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Thread: Post office close to default
09-05-11, 02:37 PM #1
Post office close to defaultAs the U.S. Postal Service begins shuttering offices across the country to stem their ever-growing $9.2 billion deficit, the entire agency now faces default and could shut down next summer, USPS spokesman Dave Partenheimer told ABCNews.com today.
"Right now we think we can make it through until next summer most likely but then some hard choices will have to be made," he said. "That's why it's such an urgent crisis."
USPS owes $5.5 billion to fund future retirees' health benefits, and next year it may not have money to pay its 560,000 employees. Partenheimer said that by Sept. 30, the end of the USPS fiscal year, the agency will have reached its borrowing limit of $15 billion.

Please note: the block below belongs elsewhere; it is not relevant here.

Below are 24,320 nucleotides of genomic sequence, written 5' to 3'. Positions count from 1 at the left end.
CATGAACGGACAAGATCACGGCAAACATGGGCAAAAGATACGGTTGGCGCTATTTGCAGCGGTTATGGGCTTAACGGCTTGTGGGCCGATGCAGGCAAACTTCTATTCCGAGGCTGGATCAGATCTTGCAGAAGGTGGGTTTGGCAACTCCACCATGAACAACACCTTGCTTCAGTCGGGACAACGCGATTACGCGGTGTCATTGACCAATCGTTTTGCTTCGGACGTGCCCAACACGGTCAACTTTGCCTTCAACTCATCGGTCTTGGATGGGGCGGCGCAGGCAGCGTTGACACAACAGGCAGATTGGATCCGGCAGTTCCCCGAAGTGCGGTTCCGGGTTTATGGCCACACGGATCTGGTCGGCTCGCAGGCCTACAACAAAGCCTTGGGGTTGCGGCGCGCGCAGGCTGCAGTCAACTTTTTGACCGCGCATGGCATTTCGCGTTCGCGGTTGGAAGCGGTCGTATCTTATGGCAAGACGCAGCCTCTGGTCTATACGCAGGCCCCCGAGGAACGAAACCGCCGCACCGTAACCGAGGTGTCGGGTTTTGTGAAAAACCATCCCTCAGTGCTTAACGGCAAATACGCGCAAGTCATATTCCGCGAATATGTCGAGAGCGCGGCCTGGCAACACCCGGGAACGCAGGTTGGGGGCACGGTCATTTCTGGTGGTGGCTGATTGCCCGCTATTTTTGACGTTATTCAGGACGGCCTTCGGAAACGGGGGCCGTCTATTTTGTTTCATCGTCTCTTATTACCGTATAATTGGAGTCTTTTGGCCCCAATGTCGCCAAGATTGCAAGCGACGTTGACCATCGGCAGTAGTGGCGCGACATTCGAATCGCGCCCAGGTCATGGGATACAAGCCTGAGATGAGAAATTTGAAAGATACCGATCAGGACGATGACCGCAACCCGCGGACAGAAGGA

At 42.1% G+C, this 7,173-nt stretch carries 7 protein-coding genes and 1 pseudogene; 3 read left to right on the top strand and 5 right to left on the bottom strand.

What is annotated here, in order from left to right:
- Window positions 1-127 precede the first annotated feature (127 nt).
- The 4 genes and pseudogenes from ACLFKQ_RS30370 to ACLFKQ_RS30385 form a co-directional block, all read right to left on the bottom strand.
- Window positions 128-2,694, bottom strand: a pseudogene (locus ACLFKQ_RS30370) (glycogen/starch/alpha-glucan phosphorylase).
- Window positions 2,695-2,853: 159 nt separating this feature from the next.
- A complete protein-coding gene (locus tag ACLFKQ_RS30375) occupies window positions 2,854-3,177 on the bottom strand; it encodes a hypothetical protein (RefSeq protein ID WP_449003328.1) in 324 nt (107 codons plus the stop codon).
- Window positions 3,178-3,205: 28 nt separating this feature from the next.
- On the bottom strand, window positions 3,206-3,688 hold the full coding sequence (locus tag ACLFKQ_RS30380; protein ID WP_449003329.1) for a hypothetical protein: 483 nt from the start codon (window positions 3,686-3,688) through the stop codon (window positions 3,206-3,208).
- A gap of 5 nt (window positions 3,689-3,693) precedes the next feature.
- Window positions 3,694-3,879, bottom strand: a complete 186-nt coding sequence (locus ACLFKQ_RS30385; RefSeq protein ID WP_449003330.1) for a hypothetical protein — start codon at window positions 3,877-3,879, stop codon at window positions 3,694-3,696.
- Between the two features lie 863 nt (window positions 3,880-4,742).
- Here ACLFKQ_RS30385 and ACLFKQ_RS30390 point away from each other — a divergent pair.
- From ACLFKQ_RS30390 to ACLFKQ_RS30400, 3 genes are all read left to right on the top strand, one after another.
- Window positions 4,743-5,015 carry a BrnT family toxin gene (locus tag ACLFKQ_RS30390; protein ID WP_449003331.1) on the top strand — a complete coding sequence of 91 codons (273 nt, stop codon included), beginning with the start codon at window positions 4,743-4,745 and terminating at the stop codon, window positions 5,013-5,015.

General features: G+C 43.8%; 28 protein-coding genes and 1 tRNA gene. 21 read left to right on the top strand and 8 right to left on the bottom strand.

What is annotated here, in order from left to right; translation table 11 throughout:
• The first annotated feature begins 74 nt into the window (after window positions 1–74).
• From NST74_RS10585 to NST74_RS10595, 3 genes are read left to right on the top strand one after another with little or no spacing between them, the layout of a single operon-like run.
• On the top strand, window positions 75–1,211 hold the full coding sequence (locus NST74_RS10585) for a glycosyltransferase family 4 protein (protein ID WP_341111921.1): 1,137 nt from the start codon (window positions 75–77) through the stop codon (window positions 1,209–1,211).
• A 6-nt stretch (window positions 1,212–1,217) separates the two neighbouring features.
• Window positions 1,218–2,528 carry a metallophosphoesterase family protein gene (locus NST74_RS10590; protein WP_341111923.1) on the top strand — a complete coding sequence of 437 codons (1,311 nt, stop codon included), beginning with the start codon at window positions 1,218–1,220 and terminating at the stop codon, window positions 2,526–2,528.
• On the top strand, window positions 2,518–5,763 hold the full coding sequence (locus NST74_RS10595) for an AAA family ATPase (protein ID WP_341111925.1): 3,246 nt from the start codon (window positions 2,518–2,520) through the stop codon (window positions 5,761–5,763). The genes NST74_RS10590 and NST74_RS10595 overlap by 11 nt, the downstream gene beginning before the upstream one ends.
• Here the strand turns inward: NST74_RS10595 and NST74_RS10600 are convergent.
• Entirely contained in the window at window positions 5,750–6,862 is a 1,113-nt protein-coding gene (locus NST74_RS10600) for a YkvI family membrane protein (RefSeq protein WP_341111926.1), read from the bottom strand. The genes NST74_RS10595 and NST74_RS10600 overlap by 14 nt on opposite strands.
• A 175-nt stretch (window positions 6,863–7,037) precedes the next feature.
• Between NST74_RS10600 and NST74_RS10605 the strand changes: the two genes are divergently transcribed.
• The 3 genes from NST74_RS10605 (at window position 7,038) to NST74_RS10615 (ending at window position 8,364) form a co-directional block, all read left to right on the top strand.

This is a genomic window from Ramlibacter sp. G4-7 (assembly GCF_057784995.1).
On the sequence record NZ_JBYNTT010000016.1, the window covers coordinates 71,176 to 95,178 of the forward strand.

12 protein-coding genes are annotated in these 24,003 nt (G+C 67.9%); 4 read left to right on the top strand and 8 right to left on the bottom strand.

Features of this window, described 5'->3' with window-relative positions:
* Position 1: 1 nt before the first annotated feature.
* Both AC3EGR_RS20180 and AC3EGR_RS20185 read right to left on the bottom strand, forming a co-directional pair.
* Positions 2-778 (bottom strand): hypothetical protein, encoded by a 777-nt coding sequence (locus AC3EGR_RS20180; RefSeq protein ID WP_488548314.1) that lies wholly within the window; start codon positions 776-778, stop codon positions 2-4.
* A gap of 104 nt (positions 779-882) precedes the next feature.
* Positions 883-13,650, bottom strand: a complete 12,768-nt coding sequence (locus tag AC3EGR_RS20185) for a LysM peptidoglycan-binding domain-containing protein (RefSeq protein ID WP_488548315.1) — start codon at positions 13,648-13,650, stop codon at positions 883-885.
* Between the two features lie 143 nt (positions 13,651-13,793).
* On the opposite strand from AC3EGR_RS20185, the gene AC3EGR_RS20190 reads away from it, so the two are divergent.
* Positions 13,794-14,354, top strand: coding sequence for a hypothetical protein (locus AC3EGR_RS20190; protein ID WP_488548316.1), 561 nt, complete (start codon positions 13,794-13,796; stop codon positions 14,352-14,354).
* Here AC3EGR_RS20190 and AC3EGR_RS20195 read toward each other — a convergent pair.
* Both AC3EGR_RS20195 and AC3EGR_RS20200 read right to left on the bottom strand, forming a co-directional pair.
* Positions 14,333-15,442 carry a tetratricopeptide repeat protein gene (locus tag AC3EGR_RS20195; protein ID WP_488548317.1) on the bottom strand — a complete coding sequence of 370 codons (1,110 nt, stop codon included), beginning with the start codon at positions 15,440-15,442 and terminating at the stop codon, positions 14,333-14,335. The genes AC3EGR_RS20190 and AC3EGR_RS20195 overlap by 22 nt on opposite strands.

09-05-11, 06:18 PM #2
Nice to see that our government can be efficent at something.'Political Correctness is a doctrine fostered by a
delusional, illogical liberal minority, and rabidly
promoted by an unscrupulous mainstream media, which
holds forth the proposition that it is entirely
possible to pick up a turd by the clean end!'
“A fear of weapons is a sign of retarded sexual and emotional maturity.” Sigmund Freud
09-05-11, 07:26 PM #3
What do you expect when it's much easier to use means other than USPS to ship anything, anywhere?Romans 8:28-31
"Anima Sana In Corpore Sano"
The opinions, beliefs, and ideas expressed in this post are mine, and mine alone. They are NOT the opinions, beliefs, ideas, or policies of my Agency, Sheriff, County Board, or any member of my department.
09-06-11, 09:07 AM #4
The Post Office has become an honorary Kardashian. Let's review :
Wastes our time at every opportunity
Loses money at an amazing rate
Rain, snow, sleet, night can't stop attention whoring
Variety of stamps - on tramps and envelopes
Increasingly difficult to justify their existence
Then they get hopes up that they're going away...just to demand more money and attention.
The only thing lacking is a sex tape.
Originally Posted by William Pitt (the Younger), Speech in the House of Commons (18 November, 1783)
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